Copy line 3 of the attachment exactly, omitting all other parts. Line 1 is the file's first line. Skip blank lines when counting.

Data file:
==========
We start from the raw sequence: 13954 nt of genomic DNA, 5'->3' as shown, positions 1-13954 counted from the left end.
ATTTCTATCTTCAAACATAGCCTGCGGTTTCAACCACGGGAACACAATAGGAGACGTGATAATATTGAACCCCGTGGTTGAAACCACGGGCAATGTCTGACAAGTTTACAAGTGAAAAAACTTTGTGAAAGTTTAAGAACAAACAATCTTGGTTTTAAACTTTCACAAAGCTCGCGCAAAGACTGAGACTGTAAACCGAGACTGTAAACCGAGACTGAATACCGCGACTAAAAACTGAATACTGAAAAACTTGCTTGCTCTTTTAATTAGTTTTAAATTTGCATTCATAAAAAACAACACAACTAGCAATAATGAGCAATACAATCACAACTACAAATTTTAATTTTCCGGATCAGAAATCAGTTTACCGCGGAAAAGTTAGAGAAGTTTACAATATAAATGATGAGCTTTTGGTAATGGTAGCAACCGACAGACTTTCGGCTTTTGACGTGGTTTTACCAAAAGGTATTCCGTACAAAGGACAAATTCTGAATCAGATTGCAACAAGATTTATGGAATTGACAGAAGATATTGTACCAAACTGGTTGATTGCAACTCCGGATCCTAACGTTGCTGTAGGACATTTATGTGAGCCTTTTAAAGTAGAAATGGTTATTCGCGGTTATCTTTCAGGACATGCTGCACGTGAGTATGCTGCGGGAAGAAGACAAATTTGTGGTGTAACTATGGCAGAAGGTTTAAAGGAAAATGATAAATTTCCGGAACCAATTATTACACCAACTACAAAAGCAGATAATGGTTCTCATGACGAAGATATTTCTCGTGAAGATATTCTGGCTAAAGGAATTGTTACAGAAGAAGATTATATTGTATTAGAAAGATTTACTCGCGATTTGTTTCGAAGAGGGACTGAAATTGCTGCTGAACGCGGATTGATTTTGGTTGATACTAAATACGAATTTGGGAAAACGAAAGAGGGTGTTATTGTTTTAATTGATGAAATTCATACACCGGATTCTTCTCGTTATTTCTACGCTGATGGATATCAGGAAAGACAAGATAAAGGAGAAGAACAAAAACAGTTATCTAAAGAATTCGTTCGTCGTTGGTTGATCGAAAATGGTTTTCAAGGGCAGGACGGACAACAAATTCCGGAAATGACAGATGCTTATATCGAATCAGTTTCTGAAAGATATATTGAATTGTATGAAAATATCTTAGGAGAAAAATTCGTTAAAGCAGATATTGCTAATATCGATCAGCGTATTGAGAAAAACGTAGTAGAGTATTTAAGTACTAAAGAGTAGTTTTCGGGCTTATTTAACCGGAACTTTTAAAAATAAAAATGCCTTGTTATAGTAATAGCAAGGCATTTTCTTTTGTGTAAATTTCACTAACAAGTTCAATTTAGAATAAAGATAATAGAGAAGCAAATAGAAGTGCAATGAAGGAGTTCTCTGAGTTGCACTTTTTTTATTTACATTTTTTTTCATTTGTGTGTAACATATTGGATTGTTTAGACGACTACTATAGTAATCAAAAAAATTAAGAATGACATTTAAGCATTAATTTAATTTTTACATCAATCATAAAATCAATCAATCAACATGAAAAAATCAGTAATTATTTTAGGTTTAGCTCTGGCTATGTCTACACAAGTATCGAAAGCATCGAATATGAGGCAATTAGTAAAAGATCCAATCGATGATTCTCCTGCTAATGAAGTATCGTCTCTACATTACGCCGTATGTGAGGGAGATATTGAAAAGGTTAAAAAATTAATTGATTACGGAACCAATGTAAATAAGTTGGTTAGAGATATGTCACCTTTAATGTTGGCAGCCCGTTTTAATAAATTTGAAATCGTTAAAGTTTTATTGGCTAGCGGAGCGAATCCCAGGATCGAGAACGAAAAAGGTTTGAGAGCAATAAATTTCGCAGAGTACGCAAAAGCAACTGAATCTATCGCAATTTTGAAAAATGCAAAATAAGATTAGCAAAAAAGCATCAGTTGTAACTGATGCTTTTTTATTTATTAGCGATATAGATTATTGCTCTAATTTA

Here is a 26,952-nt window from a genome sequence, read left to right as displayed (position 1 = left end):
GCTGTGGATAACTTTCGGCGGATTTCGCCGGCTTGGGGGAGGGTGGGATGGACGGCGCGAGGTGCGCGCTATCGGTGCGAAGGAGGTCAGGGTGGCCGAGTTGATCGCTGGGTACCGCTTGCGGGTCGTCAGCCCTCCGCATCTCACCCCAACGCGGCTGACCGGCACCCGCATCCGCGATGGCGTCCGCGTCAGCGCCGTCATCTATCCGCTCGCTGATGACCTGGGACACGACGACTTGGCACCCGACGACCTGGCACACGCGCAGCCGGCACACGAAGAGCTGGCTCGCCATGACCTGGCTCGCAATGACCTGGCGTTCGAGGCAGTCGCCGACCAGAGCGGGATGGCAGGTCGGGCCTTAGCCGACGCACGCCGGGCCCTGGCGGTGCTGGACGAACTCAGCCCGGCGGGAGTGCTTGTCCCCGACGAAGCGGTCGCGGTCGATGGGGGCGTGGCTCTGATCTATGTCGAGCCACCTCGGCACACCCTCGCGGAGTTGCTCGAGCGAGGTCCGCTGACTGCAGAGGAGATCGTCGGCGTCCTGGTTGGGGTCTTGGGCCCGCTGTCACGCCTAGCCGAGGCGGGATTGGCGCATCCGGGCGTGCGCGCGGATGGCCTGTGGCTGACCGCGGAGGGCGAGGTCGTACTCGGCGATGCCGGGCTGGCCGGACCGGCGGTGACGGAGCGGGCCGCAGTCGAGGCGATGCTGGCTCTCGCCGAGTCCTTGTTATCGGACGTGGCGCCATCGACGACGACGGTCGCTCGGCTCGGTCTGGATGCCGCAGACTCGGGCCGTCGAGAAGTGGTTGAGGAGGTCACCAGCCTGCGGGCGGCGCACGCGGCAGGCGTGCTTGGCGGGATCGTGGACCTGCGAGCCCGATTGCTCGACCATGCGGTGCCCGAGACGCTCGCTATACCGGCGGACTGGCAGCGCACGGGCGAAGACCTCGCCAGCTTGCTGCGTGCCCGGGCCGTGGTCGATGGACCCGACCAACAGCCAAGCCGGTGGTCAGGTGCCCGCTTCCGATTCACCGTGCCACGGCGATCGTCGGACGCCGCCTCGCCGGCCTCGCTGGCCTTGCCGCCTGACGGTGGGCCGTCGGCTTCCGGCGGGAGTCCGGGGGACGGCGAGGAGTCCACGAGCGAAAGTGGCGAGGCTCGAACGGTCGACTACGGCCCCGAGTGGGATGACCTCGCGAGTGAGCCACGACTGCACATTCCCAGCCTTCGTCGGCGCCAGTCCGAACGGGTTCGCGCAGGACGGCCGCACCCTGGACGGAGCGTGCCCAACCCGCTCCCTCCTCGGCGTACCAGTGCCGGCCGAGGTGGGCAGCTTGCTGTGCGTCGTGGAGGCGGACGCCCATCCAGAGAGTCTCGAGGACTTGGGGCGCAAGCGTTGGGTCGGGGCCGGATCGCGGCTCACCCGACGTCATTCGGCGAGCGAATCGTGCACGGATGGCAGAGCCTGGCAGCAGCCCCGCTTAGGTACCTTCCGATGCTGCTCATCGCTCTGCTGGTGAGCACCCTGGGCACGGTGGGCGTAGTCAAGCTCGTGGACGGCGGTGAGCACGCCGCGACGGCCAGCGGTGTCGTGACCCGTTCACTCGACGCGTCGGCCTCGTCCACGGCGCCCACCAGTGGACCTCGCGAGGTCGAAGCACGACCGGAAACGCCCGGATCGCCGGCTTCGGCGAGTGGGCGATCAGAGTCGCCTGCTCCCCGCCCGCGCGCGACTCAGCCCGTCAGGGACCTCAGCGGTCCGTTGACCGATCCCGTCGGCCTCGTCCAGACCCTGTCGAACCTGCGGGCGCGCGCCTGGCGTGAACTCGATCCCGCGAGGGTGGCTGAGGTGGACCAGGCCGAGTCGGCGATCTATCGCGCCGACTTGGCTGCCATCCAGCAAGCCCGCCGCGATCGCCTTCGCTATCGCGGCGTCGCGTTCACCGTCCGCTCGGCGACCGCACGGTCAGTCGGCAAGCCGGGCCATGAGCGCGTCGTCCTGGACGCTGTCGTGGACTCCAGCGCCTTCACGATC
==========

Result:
Here is a 26,952-nt window from a genome sequence, read left to right as displayed (position 1 = left end):